An Intermittent History

by branislav dimitrijević | pdf


Dejan Grba, Kraftwerk P-b-M, digital video, 1998.

With the emergence of digital editing and more widespread use of computer technology in creating video works, new possibilities have come into existence, which have been used, among others, by the Belgrade artist Dejan Grba. Although at first sight different in terms of form and content, Dejan Grba’s videos are focused on the issue of the seamless fusion of art and technology, deconstructing the traditionally opposed myths of the subjective individualism of art and the neutral objectivity of science or technology. In his piece Kraftwerk P-b-M, the tradition of the ‘experimental’ video is continued in a certain way, but it is deconstructed in the form of a digital video animation, or ‘digital synæsthesia’, by transforming sound into picture and picture into sound, as well as transforming this process into ‘discrete values of numbers’, in the same way as the history of techno culture is deconstructed in relation to the music of the group Kraftwerk. In the piece Dog Life Days (1996), he technically deals with a bodily motif, which in its conventional meaning spectre is extremely repulsive, i.e., it involves a lively computer animation of excrement. In this way, this video links two influential characteristics in the art of the nineties: new technologies and a ‘return’ of the psychically ‘repellent’ object.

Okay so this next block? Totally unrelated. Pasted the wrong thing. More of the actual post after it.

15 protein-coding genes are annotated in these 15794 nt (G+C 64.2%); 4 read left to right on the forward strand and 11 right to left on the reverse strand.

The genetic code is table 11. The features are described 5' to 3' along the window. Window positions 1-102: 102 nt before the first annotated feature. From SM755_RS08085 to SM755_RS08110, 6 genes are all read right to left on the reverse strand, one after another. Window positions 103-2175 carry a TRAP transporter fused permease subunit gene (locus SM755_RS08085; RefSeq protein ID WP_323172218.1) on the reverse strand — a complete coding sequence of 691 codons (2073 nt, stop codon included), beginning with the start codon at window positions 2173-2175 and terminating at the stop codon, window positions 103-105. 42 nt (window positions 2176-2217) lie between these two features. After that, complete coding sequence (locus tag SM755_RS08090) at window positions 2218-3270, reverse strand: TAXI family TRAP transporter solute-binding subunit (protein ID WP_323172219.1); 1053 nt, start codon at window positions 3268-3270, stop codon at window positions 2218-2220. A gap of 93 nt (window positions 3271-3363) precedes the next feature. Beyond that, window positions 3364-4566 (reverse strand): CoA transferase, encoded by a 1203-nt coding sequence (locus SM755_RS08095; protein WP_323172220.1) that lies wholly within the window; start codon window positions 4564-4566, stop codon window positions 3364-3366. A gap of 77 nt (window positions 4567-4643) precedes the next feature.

Branislav Dimitrijević, from the text An Intermittent History: A Brief Survey of Video Art in Serbia, Video Art in Serbia exhibition catalogue, CCA, Belgrade, 1999.